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Do all men do this??

(29 Posts)
welshharpy Wed 17-Jul-13 20:29:35

Hi all, this is a small niggle that hubbie does that drives me up the wall and I am beginning to wonder if it is just a typical bloke 'thing'?

An example was last weekend we went out to an event with some friends, I had a programme with the order of events and hubbie asked me which was on next. I looked in the programme and answered him, he immediately frowned then asked the person sat on his other side. She gave him the same answer, he says ok and that is that. I immediately said very loudly that I just told him the same thing and I wasnt lying, he comes up with some pathetic excuse and thinks no more of it.

I was absolutely effing seething! Problem is, he does this a lot. Doesn't like my answer so will ask anyone else aswell and choose to believe them even if its the same answer! I do not know if the thinks I'm bloody lying or I am wrong but tbh I am so upset because if feels as though he thinks my opinion isn't worth shit.

Is this normal for blokes to completely disregard their wives/partners opinion?? In most other ways I would have to say hubbie is great but this is one thing that really pisses me off and we end up arguing about it, his excuse is always along the lines of 'well I didn't realise that' or 'well I wasn't sure' etc etc.

DonutForMyself Thu 18-Jul-13 10:32:00

My ex did it all the time, we worked together and he would often credit one of the staff with a great idea, only for me to point out that it had been my idea several days ago.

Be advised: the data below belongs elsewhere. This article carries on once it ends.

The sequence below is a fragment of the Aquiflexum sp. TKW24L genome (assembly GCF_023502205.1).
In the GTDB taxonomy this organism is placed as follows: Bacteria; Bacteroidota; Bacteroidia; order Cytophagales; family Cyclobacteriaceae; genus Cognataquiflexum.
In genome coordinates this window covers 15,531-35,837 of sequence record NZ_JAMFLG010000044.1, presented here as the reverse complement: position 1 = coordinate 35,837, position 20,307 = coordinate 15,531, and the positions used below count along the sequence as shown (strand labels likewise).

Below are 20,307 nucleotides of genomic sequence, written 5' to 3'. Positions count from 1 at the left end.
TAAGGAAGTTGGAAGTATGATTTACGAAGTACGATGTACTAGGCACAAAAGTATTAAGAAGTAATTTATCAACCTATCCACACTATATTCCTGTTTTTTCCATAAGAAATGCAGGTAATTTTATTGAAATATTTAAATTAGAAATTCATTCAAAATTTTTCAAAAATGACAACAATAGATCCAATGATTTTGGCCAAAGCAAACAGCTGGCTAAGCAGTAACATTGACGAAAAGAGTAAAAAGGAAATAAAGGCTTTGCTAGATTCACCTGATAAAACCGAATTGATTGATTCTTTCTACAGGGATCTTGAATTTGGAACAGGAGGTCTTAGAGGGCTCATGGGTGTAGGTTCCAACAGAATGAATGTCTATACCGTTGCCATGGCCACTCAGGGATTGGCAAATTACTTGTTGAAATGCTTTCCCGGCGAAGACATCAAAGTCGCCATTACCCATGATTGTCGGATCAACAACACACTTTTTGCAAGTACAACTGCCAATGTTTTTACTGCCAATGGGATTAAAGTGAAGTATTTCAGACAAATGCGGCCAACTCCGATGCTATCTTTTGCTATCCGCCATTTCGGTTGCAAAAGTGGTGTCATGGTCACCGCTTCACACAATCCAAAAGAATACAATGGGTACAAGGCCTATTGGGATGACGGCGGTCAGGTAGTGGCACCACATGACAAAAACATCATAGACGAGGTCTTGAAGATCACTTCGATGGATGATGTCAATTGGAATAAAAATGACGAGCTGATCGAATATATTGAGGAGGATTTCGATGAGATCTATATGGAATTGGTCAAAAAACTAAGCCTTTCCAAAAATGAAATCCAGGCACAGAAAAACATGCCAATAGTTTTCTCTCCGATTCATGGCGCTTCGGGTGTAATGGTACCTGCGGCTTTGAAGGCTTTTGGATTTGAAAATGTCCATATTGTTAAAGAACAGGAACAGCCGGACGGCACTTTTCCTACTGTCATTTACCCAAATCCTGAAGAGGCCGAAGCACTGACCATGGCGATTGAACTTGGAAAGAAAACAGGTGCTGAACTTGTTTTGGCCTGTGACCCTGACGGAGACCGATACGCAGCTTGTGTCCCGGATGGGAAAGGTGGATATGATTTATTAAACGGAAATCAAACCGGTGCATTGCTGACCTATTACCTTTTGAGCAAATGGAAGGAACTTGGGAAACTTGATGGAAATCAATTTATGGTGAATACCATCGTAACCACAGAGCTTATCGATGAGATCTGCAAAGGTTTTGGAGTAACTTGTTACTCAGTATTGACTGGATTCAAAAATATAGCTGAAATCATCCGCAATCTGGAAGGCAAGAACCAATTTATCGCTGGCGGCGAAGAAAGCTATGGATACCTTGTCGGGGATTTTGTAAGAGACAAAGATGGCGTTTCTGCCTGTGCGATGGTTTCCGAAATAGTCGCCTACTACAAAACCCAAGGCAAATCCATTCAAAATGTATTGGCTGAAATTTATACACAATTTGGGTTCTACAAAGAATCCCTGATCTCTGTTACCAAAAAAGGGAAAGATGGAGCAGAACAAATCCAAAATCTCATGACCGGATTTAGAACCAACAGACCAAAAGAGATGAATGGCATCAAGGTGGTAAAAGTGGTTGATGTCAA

Current DP will take my word and even if he's not sure or I am hesitant and not 100% confident in my answer, he will say "you're probably right because you're a clever lady".

LTB grin (only half joking)

mummytime Thu 18-Jul-13 10:40:58

Thanks tigerlilygrr and Walkacrossthesand. I don't know why Imnotscareditsonlytheinternet's problem is - some cultures do operate very differently - its not racist to say so; there is even a science around it, anthropology.

Admittedly this is irrelevant to the OP, as I don't think it is cultural in her DH's case.
She probably needs to discuss with him how it makes her feel etc. Then if he doesn't change/try ... LTB? It would drive me mad.

anklebitersmum Thu 18-Jul-13 10:50:57

Mine does it. Recent one was "we need to go straight on not left here"
Ignored. Continues to follow sat nav, turns left. 1/2 mile later sees the sign saying 'No access to XYZ do not follow sat nav'.

I made 'the smug face' all the way home. grin

or...(my personal pet hate)

Hubby (while I'm houseworking) "what can I do to help?
Me "Running the hoover round would be great"

Hubby hovers looks about, hovers some more..then

"so what can I help with?"

Me (internally) The f-ing hoovering knobby
instead "I don't know, you're an adult..find something"

slug Thu 18-Jul-13 11:33:04

To some extent it's cultural. I used to team teach with a male colleague. Our students were almost all male and came from a South East Asian background. They would ask me how to do something, listen, ask questions, then 5 minutes later would check with my colleague. The colleague was the one who noticed it first. He made a point of repeating exactly what I had said.

We didn't really blame the students, it was unconscious, but they came from a culture that is highly patriarchal. They simply couldn't take anything a woman said seriously, especially when it came to something technical (we were teaching computing). I notice something similar amongst some of DH's more unreconstructed drinking buddies. Women's voices simply don't appear to register with them, especially if they are being witty/clever/making a joke.

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